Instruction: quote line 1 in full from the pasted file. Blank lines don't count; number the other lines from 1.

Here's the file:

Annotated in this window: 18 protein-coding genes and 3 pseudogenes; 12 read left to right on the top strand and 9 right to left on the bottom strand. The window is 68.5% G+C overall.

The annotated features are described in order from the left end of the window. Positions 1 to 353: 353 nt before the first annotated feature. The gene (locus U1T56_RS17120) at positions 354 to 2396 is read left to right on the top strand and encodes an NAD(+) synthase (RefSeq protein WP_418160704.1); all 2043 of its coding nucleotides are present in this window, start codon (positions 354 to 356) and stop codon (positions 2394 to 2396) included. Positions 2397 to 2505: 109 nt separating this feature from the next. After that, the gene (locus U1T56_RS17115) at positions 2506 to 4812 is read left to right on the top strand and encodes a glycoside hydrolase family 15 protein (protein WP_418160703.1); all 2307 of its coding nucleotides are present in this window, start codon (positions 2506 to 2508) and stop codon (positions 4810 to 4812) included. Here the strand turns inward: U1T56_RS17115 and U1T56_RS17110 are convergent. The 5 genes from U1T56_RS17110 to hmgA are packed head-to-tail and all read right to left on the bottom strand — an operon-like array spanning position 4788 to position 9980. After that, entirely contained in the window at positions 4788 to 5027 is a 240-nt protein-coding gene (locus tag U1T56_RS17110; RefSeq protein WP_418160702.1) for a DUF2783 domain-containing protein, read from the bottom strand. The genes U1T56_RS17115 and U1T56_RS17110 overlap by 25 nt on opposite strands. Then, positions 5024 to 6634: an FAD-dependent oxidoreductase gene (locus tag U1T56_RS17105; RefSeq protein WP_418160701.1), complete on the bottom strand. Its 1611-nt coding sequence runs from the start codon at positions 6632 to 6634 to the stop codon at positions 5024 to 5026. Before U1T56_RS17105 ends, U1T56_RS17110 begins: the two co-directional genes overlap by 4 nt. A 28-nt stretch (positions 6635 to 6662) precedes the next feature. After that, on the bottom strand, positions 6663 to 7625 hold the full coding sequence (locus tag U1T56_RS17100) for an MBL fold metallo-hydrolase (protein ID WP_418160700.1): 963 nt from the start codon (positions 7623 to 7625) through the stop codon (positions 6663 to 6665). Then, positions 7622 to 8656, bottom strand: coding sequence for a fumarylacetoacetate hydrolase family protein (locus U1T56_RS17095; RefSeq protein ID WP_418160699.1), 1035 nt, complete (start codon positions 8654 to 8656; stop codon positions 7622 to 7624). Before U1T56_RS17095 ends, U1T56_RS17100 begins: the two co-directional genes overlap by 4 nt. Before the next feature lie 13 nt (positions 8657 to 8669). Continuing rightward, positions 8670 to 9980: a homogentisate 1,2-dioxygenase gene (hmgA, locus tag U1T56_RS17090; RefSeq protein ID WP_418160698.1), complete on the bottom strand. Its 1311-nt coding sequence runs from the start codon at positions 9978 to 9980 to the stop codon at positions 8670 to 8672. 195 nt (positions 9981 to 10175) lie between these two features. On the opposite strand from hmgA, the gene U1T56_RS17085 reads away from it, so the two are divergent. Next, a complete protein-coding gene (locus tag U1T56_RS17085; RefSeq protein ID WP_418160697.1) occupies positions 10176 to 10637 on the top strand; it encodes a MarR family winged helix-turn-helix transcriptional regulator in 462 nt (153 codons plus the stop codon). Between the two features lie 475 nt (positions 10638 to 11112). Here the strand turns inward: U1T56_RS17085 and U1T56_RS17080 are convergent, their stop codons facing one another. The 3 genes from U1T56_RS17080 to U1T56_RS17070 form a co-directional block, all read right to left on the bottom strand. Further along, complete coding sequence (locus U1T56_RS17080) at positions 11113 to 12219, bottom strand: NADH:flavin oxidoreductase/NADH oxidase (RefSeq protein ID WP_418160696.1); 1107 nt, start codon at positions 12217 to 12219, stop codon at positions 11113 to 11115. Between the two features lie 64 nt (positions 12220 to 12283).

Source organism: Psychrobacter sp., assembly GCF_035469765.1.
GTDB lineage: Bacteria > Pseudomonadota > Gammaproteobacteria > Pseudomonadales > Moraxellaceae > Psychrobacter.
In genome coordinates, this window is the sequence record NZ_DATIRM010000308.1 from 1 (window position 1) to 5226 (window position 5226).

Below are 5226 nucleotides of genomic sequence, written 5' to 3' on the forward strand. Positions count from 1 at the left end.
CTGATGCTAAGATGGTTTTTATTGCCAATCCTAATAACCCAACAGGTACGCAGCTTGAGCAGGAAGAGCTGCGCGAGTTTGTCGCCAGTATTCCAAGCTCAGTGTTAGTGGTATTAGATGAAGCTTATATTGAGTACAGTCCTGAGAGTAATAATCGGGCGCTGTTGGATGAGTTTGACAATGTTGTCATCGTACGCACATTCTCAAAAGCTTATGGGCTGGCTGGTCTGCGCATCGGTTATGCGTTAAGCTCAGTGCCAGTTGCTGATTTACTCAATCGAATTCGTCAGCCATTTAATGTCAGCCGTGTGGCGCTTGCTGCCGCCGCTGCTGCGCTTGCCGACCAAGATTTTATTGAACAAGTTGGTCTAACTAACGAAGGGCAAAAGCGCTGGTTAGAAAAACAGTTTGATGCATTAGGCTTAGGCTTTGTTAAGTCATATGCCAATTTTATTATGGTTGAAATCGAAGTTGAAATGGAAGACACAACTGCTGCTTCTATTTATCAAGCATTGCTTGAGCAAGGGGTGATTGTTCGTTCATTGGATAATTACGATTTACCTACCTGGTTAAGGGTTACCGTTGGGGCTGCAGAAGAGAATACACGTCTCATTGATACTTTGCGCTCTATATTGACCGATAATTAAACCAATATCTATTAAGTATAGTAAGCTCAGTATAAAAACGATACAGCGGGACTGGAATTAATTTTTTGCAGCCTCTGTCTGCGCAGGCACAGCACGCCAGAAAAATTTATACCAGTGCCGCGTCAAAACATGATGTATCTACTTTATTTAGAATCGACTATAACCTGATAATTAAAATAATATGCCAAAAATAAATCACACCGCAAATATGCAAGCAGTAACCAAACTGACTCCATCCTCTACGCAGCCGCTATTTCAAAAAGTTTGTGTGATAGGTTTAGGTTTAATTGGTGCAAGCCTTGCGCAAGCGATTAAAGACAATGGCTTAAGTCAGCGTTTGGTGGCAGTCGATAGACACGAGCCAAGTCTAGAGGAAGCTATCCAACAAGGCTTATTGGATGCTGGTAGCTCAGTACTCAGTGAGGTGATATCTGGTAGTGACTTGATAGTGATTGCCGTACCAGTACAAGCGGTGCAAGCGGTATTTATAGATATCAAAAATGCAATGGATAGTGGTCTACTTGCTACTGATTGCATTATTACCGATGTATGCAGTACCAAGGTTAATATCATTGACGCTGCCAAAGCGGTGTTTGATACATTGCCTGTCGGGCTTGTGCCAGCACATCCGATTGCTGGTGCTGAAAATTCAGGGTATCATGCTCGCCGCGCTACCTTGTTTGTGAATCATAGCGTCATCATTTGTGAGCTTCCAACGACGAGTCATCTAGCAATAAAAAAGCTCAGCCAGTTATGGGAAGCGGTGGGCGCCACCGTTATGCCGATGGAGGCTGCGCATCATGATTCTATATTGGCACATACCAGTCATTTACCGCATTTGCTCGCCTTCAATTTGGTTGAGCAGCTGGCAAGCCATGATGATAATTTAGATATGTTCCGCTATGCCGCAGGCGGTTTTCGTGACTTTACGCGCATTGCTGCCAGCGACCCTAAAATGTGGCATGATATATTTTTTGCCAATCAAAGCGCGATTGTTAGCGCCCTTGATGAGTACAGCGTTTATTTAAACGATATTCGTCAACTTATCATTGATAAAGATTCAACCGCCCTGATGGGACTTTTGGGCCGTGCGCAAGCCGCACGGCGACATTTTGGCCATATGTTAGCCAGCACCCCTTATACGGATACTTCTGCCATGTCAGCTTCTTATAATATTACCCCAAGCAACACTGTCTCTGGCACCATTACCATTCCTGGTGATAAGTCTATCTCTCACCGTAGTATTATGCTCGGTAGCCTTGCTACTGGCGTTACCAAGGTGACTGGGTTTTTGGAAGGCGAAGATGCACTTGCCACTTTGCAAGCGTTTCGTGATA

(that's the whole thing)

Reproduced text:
Annotated in this window: 18 protein-coding genes and 3 pseudogenes; 12 read left to right on the top strand and 9 right to left on the bottom strand. The window is 68.5% G+C overall.